My friend Bashir brought to my attention an article from the Times (UK) online that underscores how much innocent Somalis are suffering in the aftermath of the U.S.-supported invasion of their country by Ethiopian troops (see below). By way of comment, Bashir asks "Where are all those human rights groups who go on about Mugabe now?"
Meanwhile, dramatizing its full commitment to the war on terror, the Ethiopian-supported interim Somali Government claimed that al-Qaeda had named an Islamist commander, Aden Hashi Ayro, as its leader in Mogadishu (read today's Times UK report).
War-scarred Mogadishu plunges back into the abyss
Jonathan Clayton, Africa Correspondent
"They are firing heavy artillery into residential areas . . . innocent people who have nothing to do with these insurgents, let alone Islamists, are being slaughtered. Where are all those human rights groups who go on about Mugabe now; this is ethnic cleansing dressed up as a war on terror," he told The Times.
Estimates of the number of people killed vary widely. Some now put the death toll as high as 150, but with most of the Indian Ocean port city a "no-go" area it is impossible to verify. Hospitals across the city are overflowing with wounded. Residents say that they represent only a fraction of the casualties.
Some of the heaviest fighting has taken place in the Ali Kamin neighbourhood, a rabbit warren of narrow alleyways, and the area around the main stadium in south Mogadishu, for years a stronghold of Somali gunmen.
Witnesses said yesterday that they saw at least six bodies of civilians lying in the street, unable to be retrieved by relatives because of heavy crossfire.
"There are tanks everywhere. Shells are landing everywhere and this is very scary," Hussein Ali, a resident said. "I cannot confirm the exact casualties, but a lot of people have been killed and others wounded." . . . .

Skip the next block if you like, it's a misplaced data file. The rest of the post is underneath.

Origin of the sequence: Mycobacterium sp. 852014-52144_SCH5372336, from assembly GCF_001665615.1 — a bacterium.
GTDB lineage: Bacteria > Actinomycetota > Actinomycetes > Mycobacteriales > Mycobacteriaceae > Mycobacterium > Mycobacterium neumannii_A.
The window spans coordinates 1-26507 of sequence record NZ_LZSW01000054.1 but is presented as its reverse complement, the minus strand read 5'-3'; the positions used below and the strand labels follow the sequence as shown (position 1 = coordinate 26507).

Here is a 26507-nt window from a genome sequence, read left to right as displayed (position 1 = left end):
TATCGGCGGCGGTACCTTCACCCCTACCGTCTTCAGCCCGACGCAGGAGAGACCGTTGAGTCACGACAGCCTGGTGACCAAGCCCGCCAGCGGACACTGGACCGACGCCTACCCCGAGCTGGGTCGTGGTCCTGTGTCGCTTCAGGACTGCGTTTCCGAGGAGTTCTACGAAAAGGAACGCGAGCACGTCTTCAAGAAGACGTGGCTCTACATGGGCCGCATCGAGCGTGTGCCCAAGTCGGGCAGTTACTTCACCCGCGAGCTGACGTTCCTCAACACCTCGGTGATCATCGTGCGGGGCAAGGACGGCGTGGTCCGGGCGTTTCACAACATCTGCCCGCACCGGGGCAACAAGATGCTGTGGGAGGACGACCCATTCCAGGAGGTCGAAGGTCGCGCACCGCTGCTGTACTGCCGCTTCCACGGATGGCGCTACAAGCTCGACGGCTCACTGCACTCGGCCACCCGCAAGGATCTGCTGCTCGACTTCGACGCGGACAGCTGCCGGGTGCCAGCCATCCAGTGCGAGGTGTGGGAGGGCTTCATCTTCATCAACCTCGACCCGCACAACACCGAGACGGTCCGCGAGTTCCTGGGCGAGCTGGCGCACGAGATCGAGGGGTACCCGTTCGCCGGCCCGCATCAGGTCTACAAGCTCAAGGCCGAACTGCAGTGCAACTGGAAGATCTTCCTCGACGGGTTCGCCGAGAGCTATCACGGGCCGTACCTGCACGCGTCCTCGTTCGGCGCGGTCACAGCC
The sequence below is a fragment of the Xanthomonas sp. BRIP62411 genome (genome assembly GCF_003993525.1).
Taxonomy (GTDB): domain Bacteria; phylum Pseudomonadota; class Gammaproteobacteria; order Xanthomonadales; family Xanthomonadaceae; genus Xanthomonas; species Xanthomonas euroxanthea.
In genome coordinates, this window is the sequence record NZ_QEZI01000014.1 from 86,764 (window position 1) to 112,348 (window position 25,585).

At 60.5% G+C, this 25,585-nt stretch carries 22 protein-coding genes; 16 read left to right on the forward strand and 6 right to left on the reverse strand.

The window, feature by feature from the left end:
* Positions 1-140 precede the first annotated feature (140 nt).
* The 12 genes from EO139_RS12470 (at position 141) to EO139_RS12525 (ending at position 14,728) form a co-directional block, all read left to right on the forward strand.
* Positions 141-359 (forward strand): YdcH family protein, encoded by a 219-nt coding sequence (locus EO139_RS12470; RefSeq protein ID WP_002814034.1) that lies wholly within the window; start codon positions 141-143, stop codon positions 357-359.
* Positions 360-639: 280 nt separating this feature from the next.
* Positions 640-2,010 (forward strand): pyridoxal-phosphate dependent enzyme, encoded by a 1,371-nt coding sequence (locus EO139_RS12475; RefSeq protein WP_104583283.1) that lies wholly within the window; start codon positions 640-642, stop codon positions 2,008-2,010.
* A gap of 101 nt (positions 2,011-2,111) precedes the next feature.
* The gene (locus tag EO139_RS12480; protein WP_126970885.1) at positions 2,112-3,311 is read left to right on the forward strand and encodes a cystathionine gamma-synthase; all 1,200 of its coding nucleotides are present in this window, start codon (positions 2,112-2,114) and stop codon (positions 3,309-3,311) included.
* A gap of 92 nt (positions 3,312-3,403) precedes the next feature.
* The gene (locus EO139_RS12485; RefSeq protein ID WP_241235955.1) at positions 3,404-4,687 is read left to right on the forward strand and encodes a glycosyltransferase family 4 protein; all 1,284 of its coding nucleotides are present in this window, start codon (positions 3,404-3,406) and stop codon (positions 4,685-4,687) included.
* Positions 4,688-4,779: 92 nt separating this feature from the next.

Witnesses also reported the charred bodies of Ethiopian soldiers, near a burnt out army truck, and said that tanks had taken up position on main crossroads. All access to the areas of the heaviest fighting have been prevented by road-blocks manned by a joint force of Ethiopian and Somali government forces.
In another ominous development, a Ugandan peacekeeper – part of an African Union (AU) force supposed to maintain order after an Ethiopian Army pull-out – was killed on Saturday and five others wounded after mortars fired by the insurgents slammed into their base at the Presidential Palace. "We are not surprised by what took place, we expect those people [insurgents] to do more of such things. We are not in any fear at all," Major Fe-lix Kulayigye told journalists in the Ugandan capital, Kampala.
Regional experts, however, said that the AU force, which controls the airport from where the Ethiopians had launched helicopter raids against suspected insurgent positions, was no longer seen as a neutral force.
The US, which has supported the Ethiopian incursion, says that the Islamists have links to al-Qaeda. Somali experts say there are some links, but the imposition of a President from the Darod clan of southern Somalia has united rivals in the Hawiye sub-clans of central Somalia against a common foe.
"This is clan-based civil war now, the Islamists are fighting on the side of some of the Mogadishu clans but they are not leading this insurgency. It is very dangerous for the AU forces," said a Somali expert. He cannot be identified for fear of reprisals in neighbouring Kenya to where many Somalis have fled.
The Ethiopians drove the Islamists from power in December, ending the only period of calm the city has seen since 1991, when Mohammed Siad Barre, the former Cold War dictator, was overthrown.